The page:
Carbon Footprint Self-Analysis

Carbon1.jpg

Thanks to Livia Albeck-Ripka and the New York Times for this

How to Reduce Your Carbon Footprint

carbonfootprint-slide-SUBX-jumbo.jpg

What Is a Carbon Footprint?

Climate change can be overwhelming. The science is complex, and when it comes to future impacts, there are still a lot of unknowns. While real solutions will require action on a global scale, there are choices you can make in your day-to-day life to lessen your personal impact on the environment. This guide will walk you through some of them.

carbonfootprint-slide-664U-jumbo.jpg

DRIVE LESS

A carbon footprint is the total amount of greenhouse gas emissions that come from the production, use and end-of-life of a product or service. It includes carbon dioxide — the gas most commonly emitted by humans — and others, including methane, nitrous oxide, and fluorinated gases, which trap gas in the atmosphere, causing global warming. Usually, the bulk of an individual’s carbon footprint will come from transportation, housing and food.

You can start the process by calculating your carbon footprint here. You will need to know the following: Continue reading

The Largest Underground Bicycle Parking Garage In The World

02Bikes6-master675

A special section in Utrecht’s new underground bike parking garage is for bigger bikes, which usually have children’s seats attached. Credit Ilvy Njiokiktjien for The New York Times

If You Build It, the Dutch Will Pedal

02Bikes2-master675

As fast as Utrecht can build underground bike parking garages, most spots are taken. Credit Ilvy Njiokiktjien for The New York Times

The city recently surpassed Amsterdam in a widely respected ranking of bike-friendly cities and is now second only to Copenhagen, which is more than twice its size. Continue reading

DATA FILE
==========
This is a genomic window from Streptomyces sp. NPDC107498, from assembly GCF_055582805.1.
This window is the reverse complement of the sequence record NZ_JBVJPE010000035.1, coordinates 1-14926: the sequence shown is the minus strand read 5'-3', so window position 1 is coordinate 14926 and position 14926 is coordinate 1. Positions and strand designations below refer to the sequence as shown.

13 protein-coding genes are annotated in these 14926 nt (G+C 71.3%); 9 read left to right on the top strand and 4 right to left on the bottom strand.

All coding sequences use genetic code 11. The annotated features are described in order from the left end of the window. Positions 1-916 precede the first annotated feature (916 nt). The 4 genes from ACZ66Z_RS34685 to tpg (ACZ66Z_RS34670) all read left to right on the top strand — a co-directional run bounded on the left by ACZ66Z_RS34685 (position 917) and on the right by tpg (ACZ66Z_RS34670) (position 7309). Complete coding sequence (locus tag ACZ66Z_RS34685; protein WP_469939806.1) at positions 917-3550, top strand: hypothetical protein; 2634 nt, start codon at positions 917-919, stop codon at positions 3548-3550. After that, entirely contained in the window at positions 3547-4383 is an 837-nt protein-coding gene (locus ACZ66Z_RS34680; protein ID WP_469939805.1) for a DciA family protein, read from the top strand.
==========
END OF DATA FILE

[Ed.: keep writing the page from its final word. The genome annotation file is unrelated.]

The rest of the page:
Install Solar Power In Your Home

Solar.jpg

Thanks to the Guardian for this series of videos:

Every day, the sun kickstarts mini power plants in about 942,000 homes around America. We are of course talking about solar energy – and in 2017, it’s never been cheaper to invest in it for your home. The Guardian looks at key tips for installing solar panels and why now is the time to switch

How to install solar panels at home

Redeeming Schemes Punctuated With Question Marks

5687

An impression of the town square at the Babcock Ranch development in Florida. Photograph: Babcock Ranch

For every redemption story there seems to be at least one more redemption puzzle. Conundrums. This is one of those. We want to love the scheme for some of its nobler aspects, but then realize it is impossible to do so unconditionally. And finally, simply, impossible:

The solar-powered town: a dream for the environment – or a wildlife nightmare?

Babcock Ranch, the brainchild of ex-NFL player Syd Kitson, aims to be a model of sustainability but campaigners fear it will be tragic for endangered panther

Edward Helmore in New York

Florida real estate has a bad habit of reflecting the boom-and-bust cycles of the US economy but Babcock Ranch, a new development opening early next year and designed to be the world’s first solar-powered town, is hoping it can provide the Sunshine state with a model for sustainable living. Continue reading

How Much Energy Does A Bicycle Produce?